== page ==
Wilkins performed with the Ringling Bros. and Barnum & Bailey Circus, an American traveling circus company billed as “The Greatest Show on Earth.” After two years with the company, Wilkins said he came back to Bowling Green and became interested in the balloon industry, which is made up of small businesses that create balloon decorations ranging from animals to displays of large sculptures and arches.
He then opened a party supply store in Bowling Green called Balloon-A-Gram Co. with only a $500 investment.
“It’s branched out,” Wilkins said. “The balloon business is very rewarding, and I’ve not met anybody that doesn’t like balloons.”
Due to COVID-19 restrictions, Wilkins said he’s had to think outside of the box as fewer events mean less demand for party supplies. Balloon decorating has played an important role in helping the business survive since not many parties have been thrown that have been large enough to require Wilkins’ services in event planning.
“Because of social distancing, we’ve been doing a lot of things that we can put in people’s yards, so they can enjoy it for a day or two or a week. It just depends on the atmosphere,” Wilkins said.
Parades, one of Wilkins’ favorite places to clown, have also been affected. Instead, he has done drive-by parades that allow people to stay socially distant from each other while still being able to have a celebration, he said.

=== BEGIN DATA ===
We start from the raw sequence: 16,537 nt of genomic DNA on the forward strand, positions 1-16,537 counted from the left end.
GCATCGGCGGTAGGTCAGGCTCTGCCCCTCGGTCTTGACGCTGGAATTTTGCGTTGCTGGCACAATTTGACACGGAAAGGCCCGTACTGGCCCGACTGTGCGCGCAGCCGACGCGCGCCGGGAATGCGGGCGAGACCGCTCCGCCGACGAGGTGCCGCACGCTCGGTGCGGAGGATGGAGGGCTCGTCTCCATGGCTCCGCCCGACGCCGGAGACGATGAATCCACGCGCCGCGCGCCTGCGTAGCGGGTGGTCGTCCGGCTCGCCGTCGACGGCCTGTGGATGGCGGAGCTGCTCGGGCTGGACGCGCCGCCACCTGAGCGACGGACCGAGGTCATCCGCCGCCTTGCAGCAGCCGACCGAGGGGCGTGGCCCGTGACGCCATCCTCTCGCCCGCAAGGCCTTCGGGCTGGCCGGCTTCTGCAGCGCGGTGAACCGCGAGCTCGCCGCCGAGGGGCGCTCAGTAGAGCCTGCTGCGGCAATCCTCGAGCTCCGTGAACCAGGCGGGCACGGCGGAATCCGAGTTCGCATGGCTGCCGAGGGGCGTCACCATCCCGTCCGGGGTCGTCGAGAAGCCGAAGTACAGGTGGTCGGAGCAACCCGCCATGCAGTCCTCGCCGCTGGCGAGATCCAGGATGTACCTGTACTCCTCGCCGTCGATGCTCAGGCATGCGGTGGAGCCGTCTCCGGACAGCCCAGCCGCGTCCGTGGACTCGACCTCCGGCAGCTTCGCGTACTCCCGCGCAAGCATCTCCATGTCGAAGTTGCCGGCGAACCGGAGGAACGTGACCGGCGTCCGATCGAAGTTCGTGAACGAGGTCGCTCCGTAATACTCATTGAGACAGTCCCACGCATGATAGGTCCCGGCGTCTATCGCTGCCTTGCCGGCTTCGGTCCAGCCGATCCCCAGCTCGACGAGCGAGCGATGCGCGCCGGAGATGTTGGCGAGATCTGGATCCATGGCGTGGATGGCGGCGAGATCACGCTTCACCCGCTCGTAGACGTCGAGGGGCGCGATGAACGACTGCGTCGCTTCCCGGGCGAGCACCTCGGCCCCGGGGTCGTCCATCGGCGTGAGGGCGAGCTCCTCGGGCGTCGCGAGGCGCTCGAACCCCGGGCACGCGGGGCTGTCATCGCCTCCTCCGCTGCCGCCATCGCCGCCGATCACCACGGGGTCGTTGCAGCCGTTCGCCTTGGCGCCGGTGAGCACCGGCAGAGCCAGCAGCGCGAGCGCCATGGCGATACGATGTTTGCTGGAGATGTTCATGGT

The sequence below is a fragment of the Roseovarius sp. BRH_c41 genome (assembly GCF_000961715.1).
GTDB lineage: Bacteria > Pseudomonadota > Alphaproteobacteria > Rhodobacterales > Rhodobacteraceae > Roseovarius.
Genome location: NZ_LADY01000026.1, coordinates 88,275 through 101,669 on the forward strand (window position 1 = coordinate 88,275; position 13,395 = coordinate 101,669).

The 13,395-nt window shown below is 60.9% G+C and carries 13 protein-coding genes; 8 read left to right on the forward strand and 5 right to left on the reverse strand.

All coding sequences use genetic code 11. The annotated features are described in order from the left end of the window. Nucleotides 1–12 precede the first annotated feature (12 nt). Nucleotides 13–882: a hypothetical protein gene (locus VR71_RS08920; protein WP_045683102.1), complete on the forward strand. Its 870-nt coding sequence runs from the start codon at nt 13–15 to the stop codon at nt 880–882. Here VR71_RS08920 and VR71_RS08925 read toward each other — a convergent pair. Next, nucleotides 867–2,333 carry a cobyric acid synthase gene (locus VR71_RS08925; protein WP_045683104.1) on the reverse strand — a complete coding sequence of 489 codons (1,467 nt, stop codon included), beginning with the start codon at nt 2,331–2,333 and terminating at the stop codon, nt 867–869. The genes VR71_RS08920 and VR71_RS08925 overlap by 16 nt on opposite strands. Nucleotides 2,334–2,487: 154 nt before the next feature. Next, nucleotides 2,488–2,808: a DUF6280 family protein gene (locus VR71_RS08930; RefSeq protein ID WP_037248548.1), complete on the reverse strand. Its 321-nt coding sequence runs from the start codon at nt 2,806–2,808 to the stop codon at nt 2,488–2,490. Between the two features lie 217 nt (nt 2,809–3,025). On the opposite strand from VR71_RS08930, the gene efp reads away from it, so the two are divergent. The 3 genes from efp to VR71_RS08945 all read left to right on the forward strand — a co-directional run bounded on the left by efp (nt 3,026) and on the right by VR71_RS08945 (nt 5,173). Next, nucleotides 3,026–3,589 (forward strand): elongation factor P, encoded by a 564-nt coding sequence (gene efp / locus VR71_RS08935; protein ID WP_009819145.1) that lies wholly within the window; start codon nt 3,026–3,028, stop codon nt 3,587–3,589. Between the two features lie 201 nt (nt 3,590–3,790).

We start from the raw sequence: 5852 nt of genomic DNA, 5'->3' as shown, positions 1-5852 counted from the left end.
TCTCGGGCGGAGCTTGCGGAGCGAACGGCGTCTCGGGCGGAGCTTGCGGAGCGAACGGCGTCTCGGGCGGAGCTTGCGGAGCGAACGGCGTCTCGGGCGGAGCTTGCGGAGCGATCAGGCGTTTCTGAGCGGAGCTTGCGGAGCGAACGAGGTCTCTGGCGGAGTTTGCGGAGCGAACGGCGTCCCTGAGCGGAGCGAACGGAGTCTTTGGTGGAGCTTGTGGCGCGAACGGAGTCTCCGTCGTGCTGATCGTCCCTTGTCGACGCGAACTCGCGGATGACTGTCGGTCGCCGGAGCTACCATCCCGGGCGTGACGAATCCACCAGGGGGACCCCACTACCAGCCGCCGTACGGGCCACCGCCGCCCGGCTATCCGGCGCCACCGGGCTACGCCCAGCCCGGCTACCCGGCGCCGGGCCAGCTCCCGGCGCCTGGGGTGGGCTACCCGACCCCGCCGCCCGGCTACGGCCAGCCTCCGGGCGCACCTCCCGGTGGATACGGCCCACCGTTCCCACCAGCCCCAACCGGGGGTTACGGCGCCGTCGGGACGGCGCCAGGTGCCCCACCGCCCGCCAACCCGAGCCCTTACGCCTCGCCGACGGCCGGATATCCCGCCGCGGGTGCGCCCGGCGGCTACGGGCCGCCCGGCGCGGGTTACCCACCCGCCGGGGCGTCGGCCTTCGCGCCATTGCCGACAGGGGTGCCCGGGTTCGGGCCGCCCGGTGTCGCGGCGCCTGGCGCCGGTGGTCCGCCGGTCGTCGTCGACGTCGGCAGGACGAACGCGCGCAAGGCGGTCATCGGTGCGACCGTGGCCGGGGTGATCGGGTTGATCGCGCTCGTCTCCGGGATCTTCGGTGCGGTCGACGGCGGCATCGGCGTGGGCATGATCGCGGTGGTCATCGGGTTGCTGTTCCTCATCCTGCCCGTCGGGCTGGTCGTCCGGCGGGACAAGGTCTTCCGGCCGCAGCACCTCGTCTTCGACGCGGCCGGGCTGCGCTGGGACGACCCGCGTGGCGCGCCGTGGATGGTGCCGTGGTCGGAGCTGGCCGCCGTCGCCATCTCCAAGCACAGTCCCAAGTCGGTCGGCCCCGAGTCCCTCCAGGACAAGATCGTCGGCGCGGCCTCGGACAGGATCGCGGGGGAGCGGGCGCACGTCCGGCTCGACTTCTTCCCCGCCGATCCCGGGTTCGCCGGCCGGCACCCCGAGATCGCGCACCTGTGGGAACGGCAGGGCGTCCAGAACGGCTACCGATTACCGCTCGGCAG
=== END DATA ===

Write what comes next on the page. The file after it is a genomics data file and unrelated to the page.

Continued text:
Perseverance and endurance are terms Tay Williams used to describe how Wilkins, his close friend of nine years, has handled the pandemic. While COVID-19 has had an effect on Wilkins’ party supply business, they still find time to talk to and see each other.
“I check with Nick once a week just to see how he’s doing,” Williams said. “I was there for him to encourage and pray for each other. There was a time in my life that I was going through something very hard, and Nick did the same thing.”
Wilkins has been able to uplift Williams through his motivating presence and sense of humor.
“Clowns are supposed to put a smile on somebody’s face,” Williams said. “But Nick doesn’t even have to have his makeup on and he does that naturally.”
Alison Cash, Wilkins’ friend for 16 years, met him as the activities director at Christian Health Center, a nursing home in Bowling Green. She said that he would make balloon sculptures and decorations for the residents.
Cash said Wilkins’ positivity and joyful nature make working with him an adventure.
“One of the things that I’ve learned from him is to love other people and learn to love life no matter what your challenges are,” Cash said. “Every time you talk to him, he always has a joke.”
Within the community, Wilkins has created a name for himself as a funny person who brings joy to others, Williams said. Wilkins will always go out of his way to bring a smile to a kid’s face.
“I’m taking all this time to put this clown suit on, just for one quick balloon delivery or a 20-minute event,” Wilkins said. “But once you get it on and you realize what you’re doing, it’s actually rewarding. It’s been a good ride, and hopefully it will continue.”